The satellite  TV operator said Prime Video complements the existing “Dish experience” by allowing subscribers to instantly stream Amazon Originals, including “Tom Clancy’s Jack Ryan” and Emmy Award-winning “The Marvelous Mrs. Maisel,” from the same platform as their pay-TV programming.

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“Rather than switching between inputs, devices or even remotes to watch Prime Video, our customers get the convenience of having all of their programming in one place, providing more value to the Hopper 3 experience,”Brian Neylon, group president of Dish TV, said in a statement.

To access the Prime Video app, users can say “Launch Prime Video” into the Dish voice remote or launch via the guide on channel 301.

“We’re committed to providing customers with the best viewing experience possible and that means giving them even more ways to watch Prime Video,” said Andrew Bennett, director of worldwide business development for Amazon Prime Video. “With Prime Video now available on Hopper 3, we are making it easy for even more Dish customers to immediately start enjoying their favorite TV shows and movies on Prime Video.”

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Prime Video is available to all Hopper 3 customers and accessible via the app menu or Dish voice remote. Amazon’s 4K content is also available to Hopper 3 customers with a 4K TV.

Sling TV Bows DVR Function for ESPN

In time for the college football bowl games, Sling TV has begun offering subscribers the ability to record ESPN content for an additional $5 monthly fee.

Slingers are now able to record programming from ESPN, ESPN2, ACC Network, SEC Network, ESPN Bases Loaded, ESPN Deportes, ESPN Goal Line, ESPNEWS and ESPNU.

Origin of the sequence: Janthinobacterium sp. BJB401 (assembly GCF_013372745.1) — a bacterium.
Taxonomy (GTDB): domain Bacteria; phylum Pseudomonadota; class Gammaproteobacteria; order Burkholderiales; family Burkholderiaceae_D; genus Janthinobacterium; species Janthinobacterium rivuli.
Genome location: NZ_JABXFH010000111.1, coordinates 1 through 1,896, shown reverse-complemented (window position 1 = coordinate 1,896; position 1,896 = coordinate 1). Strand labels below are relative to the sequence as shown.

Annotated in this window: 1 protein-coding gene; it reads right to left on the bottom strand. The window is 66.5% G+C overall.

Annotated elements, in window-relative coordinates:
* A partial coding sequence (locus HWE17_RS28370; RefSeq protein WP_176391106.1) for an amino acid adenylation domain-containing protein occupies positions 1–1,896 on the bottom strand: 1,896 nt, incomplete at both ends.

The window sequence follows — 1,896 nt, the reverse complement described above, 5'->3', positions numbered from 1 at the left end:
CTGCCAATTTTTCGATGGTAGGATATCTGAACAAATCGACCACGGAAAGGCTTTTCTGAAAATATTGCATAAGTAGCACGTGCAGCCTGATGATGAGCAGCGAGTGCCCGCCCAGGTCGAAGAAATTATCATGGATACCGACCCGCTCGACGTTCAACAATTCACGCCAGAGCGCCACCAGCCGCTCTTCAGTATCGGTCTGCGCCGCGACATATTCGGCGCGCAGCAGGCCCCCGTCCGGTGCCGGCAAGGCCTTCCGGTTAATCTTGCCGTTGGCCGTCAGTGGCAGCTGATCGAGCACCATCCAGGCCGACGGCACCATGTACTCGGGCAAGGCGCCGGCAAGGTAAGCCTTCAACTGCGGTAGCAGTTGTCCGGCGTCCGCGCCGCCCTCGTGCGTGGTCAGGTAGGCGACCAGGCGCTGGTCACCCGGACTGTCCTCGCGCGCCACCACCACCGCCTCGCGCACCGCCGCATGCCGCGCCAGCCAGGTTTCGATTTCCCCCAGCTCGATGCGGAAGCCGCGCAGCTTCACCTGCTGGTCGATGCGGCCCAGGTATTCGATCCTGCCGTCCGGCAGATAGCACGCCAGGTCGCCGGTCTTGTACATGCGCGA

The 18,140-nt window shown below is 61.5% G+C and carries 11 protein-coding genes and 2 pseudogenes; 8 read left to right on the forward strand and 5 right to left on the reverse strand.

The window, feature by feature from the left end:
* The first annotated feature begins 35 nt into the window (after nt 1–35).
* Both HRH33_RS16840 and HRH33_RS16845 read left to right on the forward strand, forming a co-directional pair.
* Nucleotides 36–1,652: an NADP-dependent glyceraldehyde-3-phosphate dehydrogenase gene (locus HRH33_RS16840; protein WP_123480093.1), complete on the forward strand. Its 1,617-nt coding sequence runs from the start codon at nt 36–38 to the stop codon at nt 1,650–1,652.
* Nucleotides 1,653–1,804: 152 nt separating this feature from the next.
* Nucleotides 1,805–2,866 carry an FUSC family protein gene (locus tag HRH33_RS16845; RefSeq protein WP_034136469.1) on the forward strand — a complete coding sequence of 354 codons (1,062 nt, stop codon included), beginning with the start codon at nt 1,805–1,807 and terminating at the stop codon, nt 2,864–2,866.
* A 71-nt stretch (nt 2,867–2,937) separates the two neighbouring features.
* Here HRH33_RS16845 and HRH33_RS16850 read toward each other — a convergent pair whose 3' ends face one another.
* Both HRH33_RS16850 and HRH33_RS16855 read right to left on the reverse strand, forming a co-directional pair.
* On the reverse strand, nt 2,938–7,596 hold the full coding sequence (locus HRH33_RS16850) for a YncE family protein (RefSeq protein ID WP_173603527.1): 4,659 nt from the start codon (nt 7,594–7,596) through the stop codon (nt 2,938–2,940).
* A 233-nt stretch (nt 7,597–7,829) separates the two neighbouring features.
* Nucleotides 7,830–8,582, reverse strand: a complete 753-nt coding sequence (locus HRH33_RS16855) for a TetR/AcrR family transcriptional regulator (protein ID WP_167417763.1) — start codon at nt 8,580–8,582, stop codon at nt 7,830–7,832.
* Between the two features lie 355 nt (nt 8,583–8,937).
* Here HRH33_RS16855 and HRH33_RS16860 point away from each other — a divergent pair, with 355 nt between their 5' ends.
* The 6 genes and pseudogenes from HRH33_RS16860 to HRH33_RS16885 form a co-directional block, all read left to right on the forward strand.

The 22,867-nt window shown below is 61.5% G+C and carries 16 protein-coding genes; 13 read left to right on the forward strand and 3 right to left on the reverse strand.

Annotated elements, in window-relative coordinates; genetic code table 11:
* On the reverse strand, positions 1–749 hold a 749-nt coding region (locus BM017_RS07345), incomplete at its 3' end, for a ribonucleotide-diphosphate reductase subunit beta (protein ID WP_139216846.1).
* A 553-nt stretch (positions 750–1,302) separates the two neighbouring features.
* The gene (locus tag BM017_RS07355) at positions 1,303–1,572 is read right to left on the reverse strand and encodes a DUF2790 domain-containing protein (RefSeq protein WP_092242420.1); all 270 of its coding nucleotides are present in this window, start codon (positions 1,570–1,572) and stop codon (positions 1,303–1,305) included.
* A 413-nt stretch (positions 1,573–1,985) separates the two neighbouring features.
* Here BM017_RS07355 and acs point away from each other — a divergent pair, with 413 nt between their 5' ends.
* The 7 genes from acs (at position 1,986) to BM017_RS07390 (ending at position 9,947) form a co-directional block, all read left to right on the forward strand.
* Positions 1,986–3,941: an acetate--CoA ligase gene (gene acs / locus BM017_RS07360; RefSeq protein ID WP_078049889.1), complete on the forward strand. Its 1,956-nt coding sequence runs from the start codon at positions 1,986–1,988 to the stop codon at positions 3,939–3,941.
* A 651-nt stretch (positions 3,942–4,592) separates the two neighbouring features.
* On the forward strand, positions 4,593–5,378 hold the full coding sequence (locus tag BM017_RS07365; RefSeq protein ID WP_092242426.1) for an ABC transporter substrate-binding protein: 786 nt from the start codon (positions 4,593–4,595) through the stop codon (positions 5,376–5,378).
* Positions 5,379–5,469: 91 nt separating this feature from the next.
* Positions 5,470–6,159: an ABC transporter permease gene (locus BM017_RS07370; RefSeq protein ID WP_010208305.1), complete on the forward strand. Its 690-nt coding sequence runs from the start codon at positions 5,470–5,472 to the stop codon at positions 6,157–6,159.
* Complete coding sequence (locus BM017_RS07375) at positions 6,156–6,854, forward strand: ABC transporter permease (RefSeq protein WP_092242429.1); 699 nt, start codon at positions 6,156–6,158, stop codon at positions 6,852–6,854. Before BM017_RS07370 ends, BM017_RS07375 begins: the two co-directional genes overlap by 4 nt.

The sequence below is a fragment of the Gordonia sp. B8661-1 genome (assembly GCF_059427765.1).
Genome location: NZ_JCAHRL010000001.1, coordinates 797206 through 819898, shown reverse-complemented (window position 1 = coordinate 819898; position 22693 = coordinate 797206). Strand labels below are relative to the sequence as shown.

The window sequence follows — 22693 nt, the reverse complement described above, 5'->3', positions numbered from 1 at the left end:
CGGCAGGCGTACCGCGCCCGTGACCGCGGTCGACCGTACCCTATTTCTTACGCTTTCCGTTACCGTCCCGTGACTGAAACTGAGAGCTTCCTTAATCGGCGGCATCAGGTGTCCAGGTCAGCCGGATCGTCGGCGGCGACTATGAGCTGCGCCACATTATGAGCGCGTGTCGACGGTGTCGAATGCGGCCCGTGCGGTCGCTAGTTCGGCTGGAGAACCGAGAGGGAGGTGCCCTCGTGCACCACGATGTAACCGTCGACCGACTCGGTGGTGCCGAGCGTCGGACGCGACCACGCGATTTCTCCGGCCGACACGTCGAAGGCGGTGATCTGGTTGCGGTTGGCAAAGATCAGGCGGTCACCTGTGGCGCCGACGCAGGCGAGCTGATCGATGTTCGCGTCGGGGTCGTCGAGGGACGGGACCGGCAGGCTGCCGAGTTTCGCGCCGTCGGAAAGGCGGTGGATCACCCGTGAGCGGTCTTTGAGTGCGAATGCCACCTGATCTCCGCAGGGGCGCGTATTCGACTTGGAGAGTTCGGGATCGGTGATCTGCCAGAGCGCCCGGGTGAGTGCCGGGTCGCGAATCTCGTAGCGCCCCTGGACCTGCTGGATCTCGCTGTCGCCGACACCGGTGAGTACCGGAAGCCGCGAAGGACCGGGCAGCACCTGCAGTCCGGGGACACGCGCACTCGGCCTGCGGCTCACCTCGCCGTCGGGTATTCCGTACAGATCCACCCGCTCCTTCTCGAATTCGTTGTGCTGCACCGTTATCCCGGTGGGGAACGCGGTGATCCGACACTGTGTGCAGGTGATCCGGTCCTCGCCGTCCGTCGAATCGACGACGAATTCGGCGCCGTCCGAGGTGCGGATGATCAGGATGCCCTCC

Digital networks ESPN3, ACC Network Extra and SEC Network+ are not eligible for recording via Cloud DVR on Sling.

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Users can now pause, rewind or fast-forward through any recorded programs, and even skip the commercials. Previously, recordings on select channels would automatically redirect viewers to on-demand content, if available.

With this update, viewers can now watch the version they recorded and fast-forward through commercials, saving time to watch the shows they love, without interruption.

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Sling subs can record up to 50 hours of programming and keep the recordings for as long as they are a subscriber, and even protect recordings from being deleted. For those taking a break from Sling, the Dish Network-owned online TV service will keep recordings for 30 days after the subscription ends.

 

TiVo Rolls Out Enhanced Set-Top Device; Streaming Service Pending